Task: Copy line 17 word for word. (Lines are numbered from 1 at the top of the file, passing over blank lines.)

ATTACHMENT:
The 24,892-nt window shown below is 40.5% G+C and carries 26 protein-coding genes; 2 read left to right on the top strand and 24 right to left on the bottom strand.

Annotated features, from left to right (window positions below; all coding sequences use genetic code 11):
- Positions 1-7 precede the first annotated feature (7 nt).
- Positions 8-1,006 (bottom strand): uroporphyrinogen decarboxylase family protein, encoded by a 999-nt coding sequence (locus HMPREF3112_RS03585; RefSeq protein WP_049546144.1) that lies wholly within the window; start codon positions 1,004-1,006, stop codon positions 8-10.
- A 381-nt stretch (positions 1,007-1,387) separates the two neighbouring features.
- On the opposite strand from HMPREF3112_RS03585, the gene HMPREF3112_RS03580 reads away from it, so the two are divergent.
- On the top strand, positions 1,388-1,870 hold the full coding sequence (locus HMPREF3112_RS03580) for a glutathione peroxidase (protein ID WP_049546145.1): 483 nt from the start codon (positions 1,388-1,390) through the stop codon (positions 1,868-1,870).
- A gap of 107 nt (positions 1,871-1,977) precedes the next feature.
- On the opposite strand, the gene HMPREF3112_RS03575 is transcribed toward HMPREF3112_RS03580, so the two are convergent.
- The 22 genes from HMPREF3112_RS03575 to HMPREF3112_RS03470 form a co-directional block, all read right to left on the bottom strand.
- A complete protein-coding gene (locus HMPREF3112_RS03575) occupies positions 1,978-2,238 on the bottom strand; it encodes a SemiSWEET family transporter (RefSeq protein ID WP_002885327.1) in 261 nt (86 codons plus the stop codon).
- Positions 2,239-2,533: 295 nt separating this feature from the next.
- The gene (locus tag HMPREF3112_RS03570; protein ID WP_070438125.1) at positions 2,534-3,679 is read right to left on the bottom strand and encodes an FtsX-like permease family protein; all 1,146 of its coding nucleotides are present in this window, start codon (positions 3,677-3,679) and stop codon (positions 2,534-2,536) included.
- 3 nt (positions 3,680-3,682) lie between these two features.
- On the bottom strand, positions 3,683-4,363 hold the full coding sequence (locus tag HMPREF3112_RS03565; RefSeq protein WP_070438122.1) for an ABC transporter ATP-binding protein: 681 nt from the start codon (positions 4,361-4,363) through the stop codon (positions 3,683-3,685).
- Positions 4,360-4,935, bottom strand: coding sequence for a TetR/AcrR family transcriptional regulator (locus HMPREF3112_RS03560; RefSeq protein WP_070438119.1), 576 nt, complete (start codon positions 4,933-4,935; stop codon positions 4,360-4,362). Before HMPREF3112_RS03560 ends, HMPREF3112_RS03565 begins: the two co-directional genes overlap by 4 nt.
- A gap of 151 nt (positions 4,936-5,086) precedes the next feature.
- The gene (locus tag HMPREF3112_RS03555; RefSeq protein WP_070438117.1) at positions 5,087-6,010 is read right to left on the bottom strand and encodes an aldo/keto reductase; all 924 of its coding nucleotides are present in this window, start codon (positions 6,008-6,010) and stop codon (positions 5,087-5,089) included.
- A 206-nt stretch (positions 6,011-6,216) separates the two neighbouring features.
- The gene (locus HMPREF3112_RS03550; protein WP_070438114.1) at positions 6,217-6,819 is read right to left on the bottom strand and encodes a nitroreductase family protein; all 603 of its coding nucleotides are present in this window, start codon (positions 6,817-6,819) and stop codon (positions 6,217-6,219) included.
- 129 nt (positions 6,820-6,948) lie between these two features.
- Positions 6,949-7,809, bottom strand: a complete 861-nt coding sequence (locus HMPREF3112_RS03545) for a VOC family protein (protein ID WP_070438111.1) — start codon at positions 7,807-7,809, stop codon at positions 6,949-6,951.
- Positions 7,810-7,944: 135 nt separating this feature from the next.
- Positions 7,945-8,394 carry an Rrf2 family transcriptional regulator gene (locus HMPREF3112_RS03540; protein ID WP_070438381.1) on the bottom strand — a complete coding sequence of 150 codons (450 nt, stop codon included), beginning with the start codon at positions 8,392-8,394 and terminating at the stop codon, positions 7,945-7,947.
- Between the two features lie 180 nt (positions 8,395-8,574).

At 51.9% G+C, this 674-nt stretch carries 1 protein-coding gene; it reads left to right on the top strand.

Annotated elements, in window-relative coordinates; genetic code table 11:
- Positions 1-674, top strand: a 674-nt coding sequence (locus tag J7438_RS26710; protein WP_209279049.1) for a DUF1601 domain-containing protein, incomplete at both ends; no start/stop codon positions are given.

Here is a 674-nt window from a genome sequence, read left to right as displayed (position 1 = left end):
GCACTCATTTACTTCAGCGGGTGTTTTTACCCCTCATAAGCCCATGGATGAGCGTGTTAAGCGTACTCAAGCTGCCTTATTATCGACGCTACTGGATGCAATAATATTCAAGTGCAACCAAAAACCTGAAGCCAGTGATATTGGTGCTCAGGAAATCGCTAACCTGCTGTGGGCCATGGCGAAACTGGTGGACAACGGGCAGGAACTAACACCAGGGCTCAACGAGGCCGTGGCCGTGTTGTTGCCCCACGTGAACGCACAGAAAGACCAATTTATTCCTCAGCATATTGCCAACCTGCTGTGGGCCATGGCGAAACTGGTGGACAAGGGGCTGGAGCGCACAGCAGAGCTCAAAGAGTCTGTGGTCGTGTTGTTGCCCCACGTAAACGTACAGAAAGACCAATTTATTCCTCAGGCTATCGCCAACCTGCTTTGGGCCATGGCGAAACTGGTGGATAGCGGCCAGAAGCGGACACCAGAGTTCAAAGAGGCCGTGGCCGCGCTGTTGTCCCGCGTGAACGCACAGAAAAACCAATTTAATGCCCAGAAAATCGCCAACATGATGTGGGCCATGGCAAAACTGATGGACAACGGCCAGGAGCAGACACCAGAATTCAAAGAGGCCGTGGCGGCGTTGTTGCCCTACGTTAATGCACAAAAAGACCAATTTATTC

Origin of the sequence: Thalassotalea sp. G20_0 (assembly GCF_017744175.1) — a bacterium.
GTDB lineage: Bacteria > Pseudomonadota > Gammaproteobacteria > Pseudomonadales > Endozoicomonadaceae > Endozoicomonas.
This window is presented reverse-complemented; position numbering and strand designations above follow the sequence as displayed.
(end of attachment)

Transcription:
- A gap of 151 nt (positions 4,936-5,086) precedes the next feature.